Why Ceramic Cookware Rocks & Metal Cookware (Including Cast Iron) Doesn’t

0

My sister and I cooked our family dinners from a young age. Probably too young. But there were five of us kids and both our parents worked, so we all had our chores. Thankfully, we never did burn down the house or end up in the emergency room!

I distinctly remember our pots and pans — exactly where they were in the cabinet and which ones I’d use for each dish. ( I use the term “dish” very lightly, by the way.)

I always used the same aluminum pot to boil water for the mashed potatoes that we’d eat nearly every night. No, we did not wash, peel, cut, boil, and mash real potatoes for a family of 7, are you crazy? That would’ve taken forever. We ate our ‘potatoes’ straight from the can, thank you. A giant brown tin can with the word “Idaho” on the front, where the ‘potatoes’ had somehow been shaved into a million little flakes that looked like fish food. Just add hot water and stir.

If the fake potatoes weren’t gross enough, I’d grab our copper saucepan to warm up the canned gravy to slather onto them. Then I’d grab another aluminum pot to cook the frozen creamed corn, whilst it was still in the bag. Just drop the plastic pouch into the boiling water and let it sit until the creamed corn transitions from a solid yellow block to piping hot mush.

As I sit in a cafe writing this, I can actually smell and taste the potatoes and corn from these days of yore. I used to loooove them. But now I’m trying to hide my semi-audible gags, so I don’t gross out the couple at the next table, as they eat their organic kale salads. And this gross-out isn’t just because of the food we actually thought was healthy growing up. It’s also because of the aluminum and copper we used to cook it.

Ceramic cookware would have been the far healthier choice, as we’ll learn in a moment. That said, good ceramic cookware is not cheap and I absolutely, positively, oh-so-definitely would have broken it.

Metal cookware

You’ve probably heard the horror stories about the toxic chemicals that leach from non-stick Teflon pans, right? And you may already know not to cook with aluminum or copper, as these metals can contaminate our food and, by extension, our bodies.

Copper pots and pans

The thing is, stainless steel and cast iron are usually promoted as healthier alternatives. And compared to Teflon, copper, and aluminum, they certainly are. But you still have to be careful.

Stainless steel is a blend of metals including iron, carbon, chromium, manganese, silicon, nickel, titanium, and/or molybdenum. The final alloy is known to be stable and safe… so long as it’s not damaged. But let’s face it… sh*t happens.

We start texting a friend or get caught up in a tv show and forget we have something on the stove. I can’t count how many times I’ve done this. I don’t just burn the food, I actually burn the pot to the point where it is smoking and is starting to melt. We also scratch the stainless steel with abrasive scrubs or metal utensils. While that may be less destructive, whether burned or scratched, we end up leaching metal into our food.

Cast iron can leach trace amounts of metal into your food even more readily than stainless steel. I’ve read a ton of wellness sites that say this is a good thing because our bodies tend to be deficient in iron. For a long time, I believed this to be true. But I once I started to dig in, I found out that our bodies cannot easily break down and assimilate iron when it comes from the ground. Our bodies can only assimilate dietary iron, meaning iron that comes from food.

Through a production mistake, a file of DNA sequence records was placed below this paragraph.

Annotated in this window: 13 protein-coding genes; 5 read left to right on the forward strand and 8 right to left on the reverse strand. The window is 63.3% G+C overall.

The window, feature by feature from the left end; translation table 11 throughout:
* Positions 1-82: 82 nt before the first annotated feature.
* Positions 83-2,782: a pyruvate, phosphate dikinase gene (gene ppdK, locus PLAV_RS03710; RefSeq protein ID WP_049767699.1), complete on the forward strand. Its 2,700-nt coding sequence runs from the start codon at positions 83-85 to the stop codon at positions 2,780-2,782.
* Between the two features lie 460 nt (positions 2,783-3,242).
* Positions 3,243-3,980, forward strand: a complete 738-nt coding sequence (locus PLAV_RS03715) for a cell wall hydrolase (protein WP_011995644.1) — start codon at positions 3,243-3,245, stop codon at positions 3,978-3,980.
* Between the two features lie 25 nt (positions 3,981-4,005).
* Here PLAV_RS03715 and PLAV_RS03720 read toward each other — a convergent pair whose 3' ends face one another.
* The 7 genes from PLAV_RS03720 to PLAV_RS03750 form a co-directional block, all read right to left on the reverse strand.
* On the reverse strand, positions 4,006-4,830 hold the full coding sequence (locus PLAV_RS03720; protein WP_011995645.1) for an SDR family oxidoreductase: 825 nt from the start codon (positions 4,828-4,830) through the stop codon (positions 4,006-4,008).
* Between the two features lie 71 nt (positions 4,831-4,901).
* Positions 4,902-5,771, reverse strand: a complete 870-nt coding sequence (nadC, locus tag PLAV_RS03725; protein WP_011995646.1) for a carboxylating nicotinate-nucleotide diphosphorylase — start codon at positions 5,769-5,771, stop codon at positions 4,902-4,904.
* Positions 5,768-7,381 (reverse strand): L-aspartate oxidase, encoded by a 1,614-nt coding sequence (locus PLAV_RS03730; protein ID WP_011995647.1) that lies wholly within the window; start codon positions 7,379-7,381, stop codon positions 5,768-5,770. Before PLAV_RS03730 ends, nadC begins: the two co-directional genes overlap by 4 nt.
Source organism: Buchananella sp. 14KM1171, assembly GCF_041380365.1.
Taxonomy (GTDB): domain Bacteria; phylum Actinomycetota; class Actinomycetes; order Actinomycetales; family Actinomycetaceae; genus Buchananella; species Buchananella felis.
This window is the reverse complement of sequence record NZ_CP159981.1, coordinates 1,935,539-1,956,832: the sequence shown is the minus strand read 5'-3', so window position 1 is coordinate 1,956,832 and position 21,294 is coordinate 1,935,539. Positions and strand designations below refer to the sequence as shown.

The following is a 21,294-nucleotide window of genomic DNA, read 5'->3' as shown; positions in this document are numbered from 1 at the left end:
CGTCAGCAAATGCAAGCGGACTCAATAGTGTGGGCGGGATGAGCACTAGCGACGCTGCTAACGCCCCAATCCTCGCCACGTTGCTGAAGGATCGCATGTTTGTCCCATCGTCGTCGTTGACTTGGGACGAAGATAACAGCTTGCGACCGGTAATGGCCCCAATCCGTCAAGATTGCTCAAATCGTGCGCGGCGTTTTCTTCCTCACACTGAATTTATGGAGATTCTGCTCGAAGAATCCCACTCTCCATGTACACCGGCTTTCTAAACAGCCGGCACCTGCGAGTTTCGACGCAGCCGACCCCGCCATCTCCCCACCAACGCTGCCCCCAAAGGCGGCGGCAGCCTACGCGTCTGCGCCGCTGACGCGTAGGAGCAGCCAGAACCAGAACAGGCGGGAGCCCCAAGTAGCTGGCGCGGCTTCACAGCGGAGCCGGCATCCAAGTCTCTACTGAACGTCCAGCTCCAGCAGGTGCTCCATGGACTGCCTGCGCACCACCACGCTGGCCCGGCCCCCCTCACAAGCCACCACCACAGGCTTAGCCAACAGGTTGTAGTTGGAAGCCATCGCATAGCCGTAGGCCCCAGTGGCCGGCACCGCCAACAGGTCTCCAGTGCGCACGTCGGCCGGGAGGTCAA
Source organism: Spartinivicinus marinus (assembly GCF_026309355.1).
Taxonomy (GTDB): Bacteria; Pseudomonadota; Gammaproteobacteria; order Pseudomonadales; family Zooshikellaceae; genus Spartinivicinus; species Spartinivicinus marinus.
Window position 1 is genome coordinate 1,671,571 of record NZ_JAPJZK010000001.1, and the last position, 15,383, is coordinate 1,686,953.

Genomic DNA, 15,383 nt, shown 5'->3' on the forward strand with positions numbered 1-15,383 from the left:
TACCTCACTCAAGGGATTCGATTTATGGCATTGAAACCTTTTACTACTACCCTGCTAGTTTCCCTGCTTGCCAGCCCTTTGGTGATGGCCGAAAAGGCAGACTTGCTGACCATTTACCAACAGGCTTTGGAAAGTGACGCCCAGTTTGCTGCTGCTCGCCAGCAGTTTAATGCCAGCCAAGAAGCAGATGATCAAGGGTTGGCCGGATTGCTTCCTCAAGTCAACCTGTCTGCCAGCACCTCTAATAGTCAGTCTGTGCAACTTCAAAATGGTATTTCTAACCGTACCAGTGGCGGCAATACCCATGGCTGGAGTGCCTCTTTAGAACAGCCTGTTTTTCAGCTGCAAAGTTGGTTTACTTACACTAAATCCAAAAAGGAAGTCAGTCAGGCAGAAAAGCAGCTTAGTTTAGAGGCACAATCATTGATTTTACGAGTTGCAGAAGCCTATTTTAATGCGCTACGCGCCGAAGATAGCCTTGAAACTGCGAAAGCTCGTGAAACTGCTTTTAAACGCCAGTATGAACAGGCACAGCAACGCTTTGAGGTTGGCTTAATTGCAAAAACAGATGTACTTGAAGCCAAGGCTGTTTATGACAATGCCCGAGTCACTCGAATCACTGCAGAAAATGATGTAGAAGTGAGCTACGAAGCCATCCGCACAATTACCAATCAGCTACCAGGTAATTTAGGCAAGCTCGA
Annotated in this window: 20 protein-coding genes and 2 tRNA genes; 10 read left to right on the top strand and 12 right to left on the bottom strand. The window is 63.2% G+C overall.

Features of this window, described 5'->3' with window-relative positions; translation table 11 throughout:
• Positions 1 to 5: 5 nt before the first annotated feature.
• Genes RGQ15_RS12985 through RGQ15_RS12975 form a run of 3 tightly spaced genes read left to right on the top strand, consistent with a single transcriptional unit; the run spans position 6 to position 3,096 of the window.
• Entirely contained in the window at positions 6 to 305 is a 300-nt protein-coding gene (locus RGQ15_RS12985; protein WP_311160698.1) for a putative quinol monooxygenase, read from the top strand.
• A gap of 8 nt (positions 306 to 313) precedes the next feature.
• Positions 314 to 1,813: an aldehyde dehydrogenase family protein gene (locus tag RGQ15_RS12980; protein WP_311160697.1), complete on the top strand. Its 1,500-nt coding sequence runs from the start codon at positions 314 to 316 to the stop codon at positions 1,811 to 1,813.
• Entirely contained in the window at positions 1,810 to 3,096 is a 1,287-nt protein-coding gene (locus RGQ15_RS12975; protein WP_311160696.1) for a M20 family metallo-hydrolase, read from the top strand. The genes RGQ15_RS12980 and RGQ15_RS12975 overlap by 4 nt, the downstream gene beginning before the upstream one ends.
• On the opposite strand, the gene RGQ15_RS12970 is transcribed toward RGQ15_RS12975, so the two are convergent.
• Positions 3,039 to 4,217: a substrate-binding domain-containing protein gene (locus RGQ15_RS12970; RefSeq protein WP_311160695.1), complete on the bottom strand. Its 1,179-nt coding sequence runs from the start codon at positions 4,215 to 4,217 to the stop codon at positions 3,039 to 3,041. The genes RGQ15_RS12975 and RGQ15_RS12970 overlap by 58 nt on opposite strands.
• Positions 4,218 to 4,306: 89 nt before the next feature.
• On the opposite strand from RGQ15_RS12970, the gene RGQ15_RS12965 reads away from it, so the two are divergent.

If you do use cast iron, you can minimize its leaching of this non-usable form of iron into your food, by using bamboo, wood, or other non-metal utensils that can scratch it. Stay away from the harsh metal scrubbers as well. And don’t cook with acidic foods, such as lemon or tomato sauce, in cast iron as they can react with the metal.

Ceramic cookware

While aluminum, copper, and cast iron cookware can leach tiny metal particles into your food, ceramic does not. Pure ceramic cookware is made entirely from clay and earth minerals. But that’s not the only reason ceramic is my cookware of choice these days.

Xtrema Ceramic Cookware

5.5 Qt. Versa Pot

$199.99

Buy

8-Inch Traditions Wok with Lid

$129.99

Buy

10-Inch Traditions Open Skillet

$169.99

Buy

Ceramic also retains its heat really well. It takes a little longer to heat up than, say, aluminum, but once it does, it retains its heat for quite a while. In fact, you can warm your pan fully to medium, then turn it down to low, and your food will continue to cook at medium for roughly 7 minutes. That’s about 95% longer than aluminum retains its heat and 50% longer than cast iron.

Another cool benefit of ceramic is that it naturally emits far infrared energy, which warms foods evenly from the inside and outside at the same time. Microwaves also cook food from the inside, but not in a healthy way. Microwave energy absorbs water molecules and dehydrates your food as it cooks. By contrast, far infrared heat penetrates your food, allowing it to retain its natural moisture.

Because ceramic cookware efficiently and effectively captures heat energy, you can – and should – cook at lower temperatures. One big benefit of cooking at lower temps is that you don’t burn food as easily. Another is that you tend to not need as much oil or butter to grease the pan, which translates to healthier cooking.

Yet another benefit of ceramic cookware is that it extremely versatile. You can use it on the stove top, inside the oven (including the broiler), in the microwave, and even on the barbeque grill. It’s also safe for the freezer, as well as the dishwasher.

Unlike cast iron, ceramic cookware does not react with your food. In other words, you can cook lemons, tomato sauce, and other acidic foods in ceramic without worrying that the cookware will change the taste of your dish.